222.660.01 | AY 2013-2014 - 2nd Term | 3 Credit(s)
TTh 3:30:00 PM
  • Prerequisites
    Introductory courses on nutrition, biostatistics, and epidemiology (e.g., 222.641 or 222.642, 340.601or 340.751, 140.621 or 140.651, and 222.647) or consent of instructor.
  • Course Schedule

    Please see the course Session for a full list of dates and items for this course.

  • Academic Ethics Code

    Students enrolled in the Bloomberg School of Public Health of The Johns Hopkins University assume an obligation to conduct themselves in a manner appropriate to the University's mission as an institution of higher education. A student is obligated to refrain from acts which he or she knows, or under the circumstances has reason to know, impair the academic integrity of the University. Violations of academic integrity include, but are not limited to: cheating; plagiarism; knowingly furnishing false information to any agent of the University for inclusion in the academic record; violation of the rights and welfare of animal or human subjects in research; and misconduct as a member of either School or University committees or recognized groups or organizations.

  • Contact Information
    Youfa Wang
  • Course Learning Objectives

    Information not required for this course type

  • Course Description
    Addresses methodological aspects of nutritional epidemiologic research with a focus on analytical quantitative methods. Covers the main principles and quantitative research methods such as measurement errors and remedies, energy adjustment, and statistical analysis approaches. Teaches the skills and techniques to study dietary patterns, dietary quality, nutritional status, growth, agreement between assessments, and health outcomes. Key analysis approaches for studying the relationship between nutrition and health outcomes include factorial analysis, growth curve models, regression analysis, and mixed models. Addresses nutrition- and health-related questions using existing national and international nutrition-related survey data sets. Students gain a comprehensive and in-depth understanding of the main issues covered. Students also gain hands-on experience in data analysis, and presenting and interpreting research findings through working on real data sets in lab sessions and assignment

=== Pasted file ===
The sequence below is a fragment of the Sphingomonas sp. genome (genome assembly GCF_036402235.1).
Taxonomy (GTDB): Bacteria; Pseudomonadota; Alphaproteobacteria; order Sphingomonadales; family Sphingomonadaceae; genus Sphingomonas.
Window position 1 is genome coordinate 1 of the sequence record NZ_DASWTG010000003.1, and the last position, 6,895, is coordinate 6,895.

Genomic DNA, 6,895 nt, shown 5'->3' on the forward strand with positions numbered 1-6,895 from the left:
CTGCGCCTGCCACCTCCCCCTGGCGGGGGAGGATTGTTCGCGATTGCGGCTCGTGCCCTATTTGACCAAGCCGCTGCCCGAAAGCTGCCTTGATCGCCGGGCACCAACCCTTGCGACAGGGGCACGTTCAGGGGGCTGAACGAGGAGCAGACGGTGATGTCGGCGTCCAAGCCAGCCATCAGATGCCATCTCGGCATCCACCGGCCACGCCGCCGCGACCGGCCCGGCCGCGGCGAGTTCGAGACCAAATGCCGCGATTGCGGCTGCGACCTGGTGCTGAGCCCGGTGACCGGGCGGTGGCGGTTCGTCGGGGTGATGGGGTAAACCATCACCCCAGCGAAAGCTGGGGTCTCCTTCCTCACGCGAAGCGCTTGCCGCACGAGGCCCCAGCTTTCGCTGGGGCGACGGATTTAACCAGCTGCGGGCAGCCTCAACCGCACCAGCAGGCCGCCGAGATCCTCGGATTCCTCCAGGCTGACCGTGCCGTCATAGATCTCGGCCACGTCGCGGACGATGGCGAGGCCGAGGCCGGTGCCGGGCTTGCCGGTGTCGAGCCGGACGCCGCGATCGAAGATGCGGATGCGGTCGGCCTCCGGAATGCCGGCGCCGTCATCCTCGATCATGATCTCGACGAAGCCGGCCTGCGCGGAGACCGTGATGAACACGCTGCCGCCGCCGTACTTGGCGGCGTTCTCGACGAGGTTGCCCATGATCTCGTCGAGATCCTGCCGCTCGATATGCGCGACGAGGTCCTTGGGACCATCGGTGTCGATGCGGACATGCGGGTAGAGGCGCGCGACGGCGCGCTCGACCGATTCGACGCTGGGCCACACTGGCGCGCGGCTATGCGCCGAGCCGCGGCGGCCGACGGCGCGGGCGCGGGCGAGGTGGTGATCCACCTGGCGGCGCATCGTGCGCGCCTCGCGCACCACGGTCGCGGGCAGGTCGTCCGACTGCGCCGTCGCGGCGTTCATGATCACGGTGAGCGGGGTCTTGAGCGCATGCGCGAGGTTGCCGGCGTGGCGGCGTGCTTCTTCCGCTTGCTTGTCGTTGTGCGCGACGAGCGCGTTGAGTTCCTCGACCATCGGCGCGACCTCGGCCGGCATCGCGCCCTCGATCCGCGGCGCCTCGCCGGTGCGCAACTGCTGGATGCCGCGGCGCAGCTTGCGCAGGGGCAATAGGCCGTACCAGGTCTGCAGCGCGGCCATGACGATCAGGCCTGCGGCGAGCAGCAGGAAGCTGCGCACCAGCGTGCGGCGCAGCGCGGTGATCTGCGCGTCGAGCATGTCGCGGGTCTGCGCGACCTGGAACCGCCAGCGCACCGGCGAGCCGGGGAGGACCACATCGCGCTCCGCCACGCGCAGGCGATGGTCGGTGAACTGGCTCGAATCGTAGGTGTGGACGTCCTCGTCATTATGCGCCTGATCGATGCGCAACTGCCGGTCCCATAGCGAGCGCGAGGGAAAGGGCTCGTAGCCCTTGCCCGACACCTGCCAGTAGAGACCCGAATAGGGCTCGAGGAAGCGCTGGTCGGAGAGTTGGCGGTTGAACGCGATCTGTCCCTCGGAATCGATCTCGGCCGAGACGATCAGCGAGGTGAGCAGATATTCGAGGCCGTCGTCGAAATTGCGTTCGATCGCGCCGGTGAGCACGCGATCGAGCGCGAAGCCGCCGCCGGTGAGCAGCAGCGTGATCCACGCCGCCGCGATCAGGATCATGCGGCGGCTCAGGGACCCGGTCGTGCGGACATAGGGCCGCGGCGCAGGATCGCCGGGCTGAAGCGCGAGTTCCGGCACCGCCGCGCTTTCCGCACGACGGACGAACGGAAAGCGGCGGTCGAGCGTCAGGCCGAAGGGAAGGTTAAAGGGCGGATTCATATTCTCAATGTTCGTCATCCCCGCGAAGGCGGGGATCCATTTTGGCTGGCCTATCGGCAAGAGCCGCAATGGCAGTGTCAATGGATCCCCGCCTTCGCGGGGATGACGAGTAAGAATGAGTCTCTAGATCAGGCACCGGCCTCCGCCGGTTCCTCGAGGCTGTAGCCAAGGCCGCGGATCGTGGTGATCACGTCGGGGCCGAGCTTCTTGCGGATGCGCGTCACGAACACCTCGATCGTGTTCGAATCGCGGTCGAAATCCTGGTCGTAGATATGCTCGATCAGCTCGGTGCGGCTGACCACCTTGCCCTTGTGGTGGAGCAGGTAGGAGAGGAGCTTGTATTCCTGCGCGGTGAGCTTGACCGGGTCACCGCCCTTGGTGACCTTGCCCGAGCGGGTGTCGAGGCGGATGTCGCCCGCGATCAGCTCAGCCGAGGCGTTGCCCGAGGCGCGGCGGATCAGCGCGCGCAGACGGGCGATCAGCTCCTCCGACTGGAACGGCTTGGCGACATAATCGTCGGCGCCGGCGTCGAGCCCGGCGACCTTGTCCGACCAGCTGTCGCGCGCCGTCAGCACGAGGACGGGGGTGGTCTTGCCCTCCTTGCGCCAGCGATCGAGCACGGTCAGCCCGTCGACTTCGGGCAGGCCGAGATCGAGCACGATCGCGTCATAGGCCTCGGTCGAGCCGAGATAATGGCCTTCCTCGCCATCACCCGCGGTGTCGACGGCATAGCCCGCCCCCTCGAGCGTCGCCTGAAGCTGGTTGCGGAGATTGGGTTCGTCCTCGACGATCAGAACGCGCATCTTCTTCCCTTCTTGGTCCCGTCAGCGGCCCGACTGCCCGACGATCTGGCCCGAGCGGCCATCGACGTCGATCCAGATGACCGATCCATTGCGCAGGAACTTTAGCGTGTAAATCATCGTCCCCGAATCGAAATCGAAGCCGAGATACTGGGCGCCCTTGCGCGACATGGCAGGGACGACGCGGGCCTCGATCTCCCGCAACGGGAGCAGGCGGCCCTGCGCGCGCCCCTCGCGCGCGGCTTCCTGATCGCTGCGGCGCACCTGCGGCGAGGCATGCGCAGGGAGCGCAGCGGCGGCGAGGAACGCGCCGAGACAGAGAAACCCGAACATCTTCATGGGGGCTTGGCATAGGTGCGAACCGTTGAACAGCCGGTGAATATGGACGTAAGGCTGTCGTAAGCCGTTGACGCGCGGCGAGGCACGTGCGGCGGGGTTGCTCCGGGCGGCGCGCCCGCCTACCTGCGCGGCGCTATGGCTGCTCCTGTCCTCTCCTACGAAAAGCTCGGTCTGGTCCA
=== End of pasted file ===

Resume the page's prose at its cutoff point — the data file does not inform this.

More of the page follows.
• Intended Audience
    Doctoral students and advanced master's students in public health who are interested in nutritional epidemiologic research
  • Methods of Assessment
    15% participation in classes, lab sessions and group assignments; 60% assignments (6 lab assignments); 25% final project
  • Disability Support Services
    If you are a student with a documented disability who requires an academic accommodation, please contact the Office of Student Life Services at 410-955-3034 or via email at